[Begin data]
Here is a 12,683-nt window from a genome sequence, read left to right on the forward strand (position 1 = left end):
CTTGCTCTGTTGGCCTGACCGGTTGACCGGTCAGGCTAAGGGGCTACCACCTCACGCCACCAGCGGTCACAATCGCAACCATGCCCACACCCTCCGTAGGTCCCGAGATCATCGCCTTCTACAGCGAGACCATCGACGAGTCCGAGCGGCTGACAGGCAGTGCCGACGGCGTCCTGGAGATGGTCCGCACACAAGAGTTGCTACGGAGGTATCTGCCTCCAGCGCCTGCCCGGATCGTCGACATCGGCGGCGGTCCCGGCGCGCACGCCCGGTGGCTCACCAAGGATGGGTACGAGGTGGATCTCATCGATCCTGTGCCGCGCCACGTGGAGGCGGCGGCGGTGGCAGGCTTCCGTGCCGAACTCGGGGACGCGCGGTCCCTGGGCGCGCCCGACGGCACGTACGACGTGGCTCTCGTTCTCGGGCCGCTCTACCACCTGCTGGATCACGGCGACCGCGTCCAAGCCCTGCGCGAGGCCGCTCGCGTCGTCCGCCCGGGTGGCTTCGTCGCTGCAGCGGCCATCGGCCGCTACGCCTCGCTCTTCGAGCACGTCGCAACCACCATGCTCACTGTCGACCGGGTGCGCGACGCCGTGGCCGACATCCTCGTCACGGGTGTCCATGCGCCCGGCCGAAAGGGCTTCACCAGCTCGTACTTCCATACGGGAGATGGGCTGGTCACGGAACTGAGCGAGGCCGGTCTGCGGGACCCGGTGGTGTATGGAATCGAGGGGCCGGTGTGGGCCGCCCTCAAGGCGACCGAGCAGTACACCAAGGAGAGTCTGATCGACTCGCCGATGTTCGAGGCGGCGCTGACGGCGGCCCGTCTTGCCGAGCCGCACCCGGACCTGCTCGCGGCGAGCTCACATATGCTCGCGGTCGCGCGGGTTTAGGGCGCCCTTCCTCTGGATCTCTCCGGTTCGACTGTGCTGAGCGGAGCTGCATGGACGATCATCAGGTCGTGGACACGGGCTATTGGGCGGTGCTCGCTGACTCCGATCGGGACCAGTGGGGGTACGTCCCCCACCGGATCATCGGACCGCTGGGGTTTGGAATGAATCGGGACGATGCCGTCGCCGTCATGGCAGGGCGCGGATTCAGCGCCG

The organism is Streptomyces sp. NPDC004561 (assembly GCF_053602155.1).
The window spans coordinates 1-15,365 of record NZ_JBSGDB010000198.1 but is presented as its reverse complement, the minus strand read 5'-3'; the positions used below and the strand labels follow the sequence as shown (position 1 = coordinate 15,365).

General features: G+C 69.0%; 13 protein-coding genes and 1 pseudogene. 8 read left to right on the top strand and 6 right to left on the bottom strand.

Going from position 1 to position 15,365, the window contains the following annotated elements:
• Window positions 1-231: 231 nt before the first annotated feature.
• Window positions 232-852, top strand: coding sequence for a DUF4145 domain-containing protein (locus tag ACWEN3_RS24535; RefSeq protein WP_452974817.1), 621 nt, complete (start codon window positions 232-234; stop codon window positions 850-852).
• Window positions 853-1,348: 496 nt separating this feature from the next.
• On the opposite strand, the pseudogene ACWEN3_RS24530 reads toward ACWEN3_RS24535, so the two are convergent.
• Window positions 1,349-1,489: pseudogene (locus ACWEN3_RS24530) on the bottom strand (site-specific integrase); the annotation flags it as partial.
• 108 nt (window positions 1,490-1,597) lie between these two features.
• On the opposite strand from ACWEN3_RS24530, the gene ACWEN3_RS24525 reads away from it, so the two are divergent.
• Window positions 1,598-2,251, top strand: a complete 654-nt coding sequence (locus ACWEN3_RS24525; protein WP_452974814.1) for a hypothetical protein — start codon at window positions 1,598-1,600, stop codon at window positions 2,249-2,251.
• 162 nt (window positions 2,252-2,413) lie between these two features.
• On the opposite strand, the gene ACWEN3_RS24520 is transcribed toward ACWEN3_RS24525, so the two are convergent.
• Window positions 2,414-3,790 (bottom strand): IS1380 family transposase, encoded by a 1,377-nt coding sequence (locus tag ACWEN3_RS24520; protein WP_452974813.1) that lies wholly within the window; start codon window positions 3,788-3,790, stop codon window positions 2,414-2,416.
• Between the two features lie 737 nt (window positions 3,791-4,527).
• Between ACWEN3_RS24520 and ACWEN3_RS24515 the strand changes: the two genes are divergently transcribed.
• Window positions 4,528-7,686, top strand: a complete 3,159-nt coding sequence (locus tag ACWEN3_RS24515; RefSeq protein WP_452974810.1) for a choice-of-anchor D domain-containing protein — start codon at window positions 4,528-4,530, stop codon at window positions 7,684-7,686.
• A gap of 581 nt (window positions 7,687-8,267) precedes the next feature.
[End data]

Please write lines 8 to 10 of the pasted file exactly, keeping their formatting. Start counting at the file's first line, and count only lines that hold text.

• Window positions 232-852, top strand: coding sequence for a DUF4145 domain-containing protein (locus tag ACWEN3_RS24535; RefSeq protein WP_452974817.1), 621 nt, complete (start codon window positions 232-234; stop codon window positions 850-852).
• Window positions 853-1,348: 496 nt separating this feature from the next.
• On the opposite strand, the pseudogene ACWEN3_RS24530 reads toward ACWEN3_RS24535, so the two are convergent.